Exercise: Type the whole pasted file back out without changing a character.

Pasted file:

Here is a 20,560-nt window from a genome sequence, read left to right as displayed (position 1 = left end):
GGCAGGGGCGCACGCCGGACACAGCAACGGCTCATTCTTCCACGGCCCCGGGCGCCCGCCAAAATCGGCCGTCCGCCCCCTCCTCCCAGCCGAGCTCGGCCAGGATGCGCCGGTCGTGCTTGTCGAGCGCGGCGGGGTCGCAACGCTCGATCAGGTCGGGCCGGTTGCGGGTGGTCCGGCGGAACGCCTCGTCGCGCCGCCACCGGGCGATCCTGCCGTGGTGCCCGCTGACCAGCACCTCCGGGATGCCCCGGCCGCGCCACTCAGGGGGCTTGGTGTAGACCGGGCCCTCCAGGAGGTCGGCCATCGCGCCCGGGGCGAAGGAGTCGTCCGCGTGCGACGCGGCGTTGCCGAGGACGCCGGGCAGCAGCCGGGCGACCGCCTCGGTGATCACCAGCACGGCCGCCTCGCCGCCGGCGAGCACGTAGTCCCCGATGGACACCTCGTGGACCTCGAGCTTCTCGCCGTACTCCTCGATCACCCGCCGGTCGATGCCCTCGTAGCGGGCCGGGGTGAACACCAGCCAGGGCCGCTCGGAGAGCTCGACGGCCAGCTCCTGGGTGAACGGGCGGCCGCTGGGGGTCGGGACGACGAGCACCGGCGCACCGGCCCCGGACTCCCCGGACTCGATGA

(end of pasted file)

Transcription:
Here is a 20,560-nt window from a genome sequence, read left to right as displayed (position 1 = left end):
GGCAGGGGCGCACGCCGGACACAGCAACGGCTCATTCTTCCACGGCCCCGGGCGCCCGCCAAAATCGGCCGTCCGCCCCCTCCTCCCAGCCGAGCTCGGCCAGGATGCGCCGGTCGTGCTTGTCGAGCGCGGCGGGGTCGCAACGCTCGATCAGGTCGGGCCGGTTGCGGGTGGTCCGGCGGAACGCCTCGTCGCGCCGCCACCGGGCGATCCTGCCGTGGTGCCCGCTGACCAGCACCTCCGGGATGCCCCGGCCGCGCCACTCAGGGGGCTTGGTGTAGACCGGGCCCTCCAGGAGGTCGGCCATCGCGCCCGGGGCGAAGGAGTCGTCCGCGTGCGACGCGGCGTTGCCGAGGACGCCGGGCAGCAGCCGGGCGACCGCCTCGGTGATCACCAGCACGGCCGCCTCGCCGCCGGCGAGCACGTAGTCCCCGATGGACACCTCGTGGACCTCGAGCTTCTCGCCGTACTCCTCGATCACCCGCCGGTCGATGCCCTCGTAGCGGGCCGGGGTGAACACCAGCCAGGGCCGCTCGGAGAGCTCGACGGCCAGCTCCTGGGTGAACGGGCGGCCGCTGGGGGTCGGGACGACGAGCACCGGCGCACCGGCCCCGGACTCCCCGGACTCGATGA